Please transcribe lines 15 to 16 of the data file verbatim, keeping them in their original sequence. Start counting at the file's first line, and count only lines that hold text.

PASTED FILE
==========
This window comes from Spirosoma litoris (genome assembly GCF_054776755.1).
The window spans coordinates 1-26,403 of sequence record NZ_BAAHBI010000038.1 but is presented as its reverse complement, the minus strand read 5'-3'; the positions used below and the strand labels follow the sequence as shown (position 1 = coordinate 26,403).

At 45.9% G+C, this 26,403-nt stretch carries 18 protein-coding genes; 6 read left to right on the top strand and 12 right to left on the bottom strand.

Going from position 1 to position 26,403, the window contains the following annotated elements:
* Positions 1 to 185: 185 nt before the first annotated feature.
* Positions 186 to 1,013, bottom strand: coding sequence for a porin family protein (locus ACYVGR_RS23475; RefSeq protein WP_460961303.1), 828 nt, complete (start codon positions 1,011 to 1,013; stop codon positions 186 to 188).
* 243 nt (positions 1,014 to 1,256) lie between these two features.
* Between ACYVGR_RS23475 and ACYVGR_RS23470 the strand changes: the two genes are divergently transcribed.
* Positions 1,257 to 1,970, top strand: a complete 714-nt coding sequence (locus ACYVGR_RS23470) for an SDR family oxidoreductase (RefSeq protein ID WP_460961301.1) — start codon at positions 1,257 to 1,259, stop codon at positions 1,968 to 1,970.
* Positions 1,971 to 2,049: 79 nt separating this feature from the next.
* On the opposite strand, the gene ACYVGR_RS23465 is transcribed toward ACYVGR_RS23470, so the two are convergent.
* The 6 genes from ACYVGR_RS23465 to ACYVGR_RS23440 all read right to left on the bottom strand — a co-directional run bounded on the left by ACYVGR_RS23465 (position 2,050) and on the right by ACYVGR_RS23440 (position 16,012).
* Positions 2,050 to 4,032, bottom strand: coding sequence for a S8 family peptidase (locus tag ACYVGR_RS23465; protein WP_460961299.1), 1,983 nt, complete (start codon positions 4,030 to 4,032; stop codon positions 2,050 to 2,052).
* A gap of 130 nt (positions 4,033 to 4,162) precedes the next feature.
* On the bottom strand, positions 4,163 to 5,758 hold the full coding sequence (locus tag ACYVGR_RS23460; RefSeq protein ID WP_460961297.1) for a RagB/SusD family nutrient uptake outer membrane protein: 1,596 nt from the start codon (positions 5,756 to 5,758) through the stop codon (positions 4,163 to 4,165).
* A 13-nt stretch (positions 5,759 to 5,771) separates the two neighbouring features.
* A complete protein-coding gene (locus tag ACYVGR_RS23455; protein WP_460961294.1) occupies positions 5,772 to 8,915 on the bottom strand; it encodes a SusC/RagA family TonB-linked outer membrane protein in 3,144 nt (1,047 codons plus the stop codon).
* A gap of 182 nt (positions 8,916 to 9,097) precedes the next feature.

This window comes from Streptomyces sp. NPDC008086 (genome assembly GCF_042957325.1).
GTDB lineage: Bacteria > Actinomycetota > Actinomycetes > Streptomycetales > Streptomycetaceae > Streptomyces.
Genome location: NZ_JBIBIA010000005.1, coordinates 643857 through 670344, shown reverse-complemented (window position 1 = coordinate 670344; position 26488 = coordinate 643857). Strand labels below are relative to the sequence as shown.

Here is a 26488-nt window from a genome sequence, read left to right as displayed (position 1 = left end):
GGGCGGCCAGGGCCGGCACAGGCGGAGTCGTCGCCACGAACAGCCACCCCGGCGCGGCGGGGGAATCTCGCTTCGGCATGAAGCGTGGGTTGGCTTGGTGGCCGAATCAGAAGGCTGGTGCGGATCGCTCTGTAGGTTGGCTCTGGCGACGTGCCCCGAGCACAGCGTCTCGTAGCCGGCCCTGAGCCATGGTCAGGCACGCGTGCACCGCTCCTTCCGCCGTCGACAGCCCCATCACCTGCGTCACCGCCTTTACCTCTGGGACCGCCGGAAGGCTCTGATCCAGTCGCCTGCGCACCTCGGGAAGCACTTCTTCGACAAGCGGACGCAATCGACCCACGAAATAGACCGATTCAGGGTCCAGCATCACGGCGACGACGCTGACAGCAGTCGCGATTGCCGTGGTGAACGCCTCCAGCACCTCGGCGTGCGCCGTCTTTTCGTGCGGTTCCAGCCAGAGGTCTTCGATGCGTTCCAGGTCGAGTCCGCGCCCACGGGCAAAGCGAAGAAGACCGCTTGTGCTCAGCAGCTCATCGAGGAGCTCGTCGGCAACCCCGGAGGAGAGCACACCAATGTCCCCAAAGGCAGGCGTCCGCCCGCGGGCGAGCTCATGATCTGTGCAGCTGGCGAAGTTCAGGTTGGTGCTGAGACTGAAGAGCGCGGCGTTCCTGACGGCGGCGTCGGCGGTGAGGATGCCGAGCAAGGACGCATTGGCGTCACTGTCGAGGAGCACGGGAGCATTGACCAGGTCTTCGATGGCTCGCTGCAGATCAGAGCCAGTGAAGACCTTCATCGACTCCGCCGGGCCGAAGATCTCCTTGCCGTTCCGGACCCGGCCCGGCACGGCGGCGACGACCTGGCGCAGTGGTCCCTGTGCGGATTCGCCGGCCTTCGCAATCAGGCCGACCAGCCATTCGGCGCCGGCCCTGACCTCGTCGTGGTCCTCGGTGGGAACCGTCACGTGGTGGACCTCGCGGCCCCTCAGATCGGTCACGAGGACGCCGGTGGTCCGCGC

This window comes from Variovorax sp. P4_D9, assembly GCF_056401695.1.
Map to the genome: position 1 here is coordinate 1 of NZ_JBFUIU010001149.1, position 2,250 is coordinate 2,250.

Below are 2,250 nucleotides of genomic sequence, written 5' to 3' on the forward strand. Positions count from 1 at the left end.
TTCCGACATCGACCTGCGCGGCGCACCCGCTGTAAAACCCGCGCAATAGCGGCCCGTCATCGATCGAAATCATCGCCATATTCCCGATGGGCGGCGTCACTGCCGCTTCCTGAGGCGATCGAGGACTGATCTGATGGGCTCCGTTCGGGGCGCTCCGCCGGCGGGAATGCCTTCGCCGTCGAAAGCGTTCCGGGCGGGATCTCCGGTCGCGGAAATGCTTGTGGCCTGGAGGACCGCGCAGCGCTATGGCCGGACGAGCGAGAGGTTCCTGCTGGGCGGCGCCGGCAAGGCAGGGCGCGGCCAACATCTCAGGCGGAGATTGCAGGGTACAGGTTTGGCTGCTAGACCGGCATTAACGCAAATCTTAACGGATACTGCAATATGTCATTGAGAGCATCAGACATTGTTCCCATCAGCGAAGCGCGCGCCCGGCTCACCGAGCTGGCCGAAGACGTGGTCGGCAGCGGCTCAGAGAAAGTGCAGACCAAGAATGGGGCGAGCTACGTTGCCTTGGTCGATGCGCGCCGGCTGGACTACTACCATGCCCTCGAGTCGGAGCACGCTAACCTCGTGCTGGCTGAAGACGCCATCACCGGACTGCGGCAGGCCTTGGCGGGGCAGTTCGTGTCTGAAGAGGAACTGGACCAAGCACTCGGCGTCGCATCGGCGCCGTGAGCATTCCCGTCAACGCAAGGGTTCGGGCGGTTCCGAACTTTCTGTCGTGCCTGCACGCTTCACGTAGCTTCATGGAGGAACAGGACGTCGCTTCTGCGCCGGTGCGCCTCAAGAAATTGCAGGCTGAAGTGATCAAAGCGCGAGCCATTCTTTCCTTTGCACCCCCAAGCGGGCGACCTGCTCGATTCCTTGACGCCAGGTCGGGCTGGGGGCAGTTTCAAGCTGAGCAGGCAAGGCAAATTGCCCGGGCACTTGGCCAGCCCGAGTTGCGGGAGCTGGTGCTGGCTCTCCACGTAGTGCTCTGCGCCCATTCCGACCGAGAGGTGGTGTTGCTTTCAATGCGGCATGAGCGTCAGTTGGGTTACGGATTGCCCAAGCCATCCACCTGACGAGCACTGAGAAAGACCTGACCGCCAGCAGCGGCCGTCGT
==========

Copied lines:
* On the bottom strand, positions 4,163 to 5,758 hold the full coding sequence (locus tag ACYVGR_RS23460; RefSeq protein ID WP_460961297.1) for a RagB/SusD family nutrient uptake outer membrane protein: 1,596 nt from the start codon (positions 5,756 to 5,758) through the stop codon (positions 4,163 to 4,165).
* A 13-nt stretch (positions 5,759 to 5,771) separates the two neighbouring features.